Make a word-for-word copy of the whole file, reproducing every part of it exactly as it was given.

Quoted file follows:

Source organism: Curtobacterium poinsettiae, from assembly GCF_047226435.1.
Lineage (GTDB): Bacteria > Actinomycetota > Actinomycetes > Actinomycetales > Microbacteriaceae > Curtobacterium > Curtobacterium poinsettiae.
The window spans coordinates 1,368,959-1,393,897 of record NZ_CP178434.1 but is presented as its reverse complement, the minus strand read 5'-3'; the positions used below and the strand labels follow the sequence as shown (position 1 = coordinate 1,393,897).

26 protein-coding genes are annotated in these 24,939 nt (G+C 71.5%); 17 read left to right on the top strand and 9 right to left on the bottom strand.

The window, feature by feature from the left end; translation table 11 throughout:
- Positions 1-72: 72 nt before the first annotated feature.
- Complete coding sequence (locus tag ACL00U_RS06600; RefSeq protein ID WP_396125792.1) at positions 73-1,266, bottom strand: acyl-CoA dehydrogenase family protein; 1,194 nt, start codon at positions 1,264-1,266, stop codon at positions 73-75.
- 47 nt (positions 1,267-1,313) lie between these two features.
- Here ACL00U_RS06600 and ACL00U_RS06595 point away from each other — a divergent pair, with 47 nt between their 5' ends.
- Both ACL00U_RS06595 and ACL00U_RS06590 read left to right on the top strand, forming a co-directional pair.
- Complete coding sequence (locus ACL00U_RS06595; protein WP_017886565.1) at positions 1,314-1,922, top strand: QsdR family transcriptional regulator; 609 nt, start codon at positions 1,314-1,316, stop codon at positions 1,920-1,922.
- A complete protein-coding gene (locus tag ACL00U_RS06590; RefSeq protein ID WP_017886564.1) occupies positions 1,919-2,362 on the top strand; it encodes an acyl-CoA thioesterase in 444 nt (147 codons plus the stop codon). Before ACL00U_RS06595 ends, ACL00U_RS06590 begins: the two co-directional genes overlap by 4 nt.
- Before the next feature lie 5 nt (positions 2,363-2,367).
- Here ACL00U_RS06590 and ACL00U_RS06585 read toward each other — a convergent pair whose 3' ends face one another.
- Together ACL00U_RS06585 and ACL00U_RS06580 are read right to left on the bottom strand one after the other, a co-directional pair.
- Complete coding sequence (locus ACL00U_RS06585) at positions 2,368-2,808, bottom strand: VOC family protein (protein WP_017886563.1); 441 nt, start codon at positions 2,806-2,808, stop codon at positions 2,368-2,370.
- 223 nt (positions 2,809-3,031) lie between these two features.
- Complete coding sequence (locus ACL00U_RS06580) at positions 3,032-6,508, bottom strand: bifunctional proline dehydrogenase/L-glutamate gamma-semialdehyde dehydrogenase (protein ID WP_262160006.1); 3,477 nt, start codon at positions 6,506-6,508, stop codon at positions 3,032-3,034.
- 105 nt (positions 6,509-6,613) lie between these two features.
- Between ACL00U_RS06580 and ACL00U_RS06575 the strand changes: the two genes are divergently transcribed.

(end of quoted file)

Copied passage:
Source organism: Curtobacterium poinsettiae, from assembly GCF_047226435.1.
Lineage (GTDB): Bacteria > Actinomycetota > Actinomycetes > Actinomycetales > Microbacteriaceae > Curtobacterium > Curtobacterium poinsettiae.
The window spans coordinates 1,368,959-1,393,897 of record NZ_CP178434.1 but is presented as its reverse complement, the minus strand read 5'-3'; the positions used below and the strand labels follow the sequence as shown (position 1 = coordinate 1,393,897).

26 protein-coding genes are annotated in these 24,939 nt (G+C 71.5%); 17 read left to right on the top strand and 9 right to left on the bottom strand.

The window, feature by feature from the left end; translation table 11 throughout:
- Positions 1-72: 72 nt before the first annotated feature.
- Complete coding sequence (locus tag ACL00U_RS06600; RefSeq protein ID WP_396125792.1) at positions 73-1,266, bottom strand: acyl-CoA dehydrogenase family protein; 1,194 nt, start codon at positions 1,264-1,266, stop codon at positions 73-75.
- 47 nt (positions 1,267-1,313) lie between these two features.
- Here ACL00U_RS06600 and ACL00U_RS06595 point away from each other — a divergent pair, with 47 nt between their 5' ends.
- Both ACL00U_RS06595 and ACL00U_RS06590 read left to right on the top strand, forming a co-directional pair.
- Complete coding sequence (locus ACL00U_RS06595; protein WP_017886565.1) at positions 1,314-1,922, top strand: QsdR family transcriptional regulator; 609 nt, start codon at positions 1,314-1,316, stop codon at positions 1,920-1,922.
- A complete protein-coding gene (locus tag ACL00U_RS06590; RefSeq protein ID WP_017886564.1) occupies positions 1,919-2,362 on the top strand; it encodes an acyl-CoA thioesterase in 444 nt (147 codons plus the stop codon). Before ACL00U_RS06595 ends, ACL00U_RS06590 begins: the two co-directional genes overlap by 4 nt.
- Before the next feature lie 5 nt (positions 2,363-2,367).
- Here ACL00U_RS06590 and ACL00U_RS06585 read toward each other — a convergent pair whose 3' ends face one another.
- Together ACL00U_RS06585 and ACL00U_RS06580 are read right to left on the bottom strand one after the other, a co-directional pair.
- Complete coding sequence (locus ACL00U_RS06585) at positions 2,368-2,808, bottom strand: VOC family protein (protein WP_017886563.1); 441 nt, start codon at positions 2,806-2,808, stop codon at positions 2,368-2,370.
- 223 nt (positions 2,809-3,031) lie between these two features.
- Complete coding sequence (locus ACL00U_RS06580) at positions 3,032-6,508, bottom strand: bifunctional proline dehydrogenase/L-glutamate gamma-semialdehyde dehydrogenase (protein ID WP_262160006.1); 3,477 nt, start codon at positions 6,506-6,508, stop codon at positions 3,032-3,034.
- 105 nt (positions 6,509-6,613) lie between these two features.
- Between ACL00U_RS06580 and ACL00U_RS06575 the strand changes: the two genes are divergently transcribed.